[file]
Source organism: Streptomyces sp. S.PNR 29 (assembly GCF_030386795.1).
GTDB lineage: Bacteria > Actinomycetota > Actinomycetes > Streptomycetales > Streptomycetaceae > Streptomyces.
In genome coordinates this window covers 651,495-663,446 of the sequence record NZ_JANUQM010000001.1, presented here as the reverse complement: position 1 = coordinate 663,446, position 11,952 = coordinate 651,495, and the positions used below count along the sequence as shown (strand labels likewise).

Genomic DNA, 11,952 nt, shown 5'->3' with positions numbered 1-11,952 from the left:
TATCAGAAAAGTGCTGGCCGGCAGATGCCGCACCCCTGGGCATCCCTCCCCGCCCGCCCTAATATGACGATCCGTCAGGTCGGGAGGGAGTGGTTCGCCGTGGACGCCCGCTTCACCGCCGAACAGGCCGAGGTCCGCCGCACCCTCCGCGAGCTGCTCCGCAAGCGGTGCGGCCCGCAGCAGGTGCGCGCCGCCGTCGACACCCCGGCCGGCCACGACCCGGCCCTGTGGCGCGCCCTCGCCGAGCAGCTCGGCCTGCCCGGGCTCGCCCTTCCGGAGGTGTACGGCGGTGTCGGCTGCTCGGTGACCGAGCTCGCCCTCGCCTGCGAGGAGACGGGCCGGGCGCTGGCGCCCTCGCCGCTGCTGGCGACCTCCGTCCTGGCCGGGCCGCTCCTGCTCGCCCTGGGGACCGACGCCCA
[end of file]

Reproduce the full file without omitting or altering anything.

Source organism: Streptomyces sp. S.PNR 29 (assembly GCF_030386795.1).
GTDB lineage: Bacteria > Actinomycetota > Actinomycetes > Streptomycetales > Streptomycetaceae > Streptomyces.
In genome coordinates this window covers 651,495-663,446 of the sequence record NZ_JANUQM010000001.1, presented here as the reverse complement: position 1 = coordinate 663,446, position 11,952 = coordinate 651,495, and the positions used below count along the sequence as shown (strand labels likewise).

Genomic DNA, 11,952 nt, shown 5'->3' with positions numbered 1-11,952 from the left:
TATCAGAAAAGTGCTGGCCGGCAGATGCCGCACCCCTGGGCATCCCTCCCCGCCCGCCCTAATATGACGATCCGTCAGGTCGGGAGGGAGTGGTTCGCCGTGGACGCCCGCTTCACCGCCGAACAGGCCGAGGTCCGCCGCACCCTCCGCGAGCTGCTCCGCAAGCGGTGCGGCCCGCAGCAGGTGCGCGCCGCCGTCGACACCCCGGCCGGCCACGACCCGGCCCTGTGGCGCGCCCTCGCCGAGCAGCTCGGCCTGCCCGGGCTCGCCCTTCCGGAGGTGTACGGCGGTGTCGGCTGCTCGGTGACCGAGCTCGCCCTCGCCTGCGAGGAGACGGGCCGGGCGCTGGCGCCCTCGCCGCTGCTGGCGACCTCCGTCCTGGCCGGGCCGCTCCTGCTCGCCCTGGGGACCGACGCCCA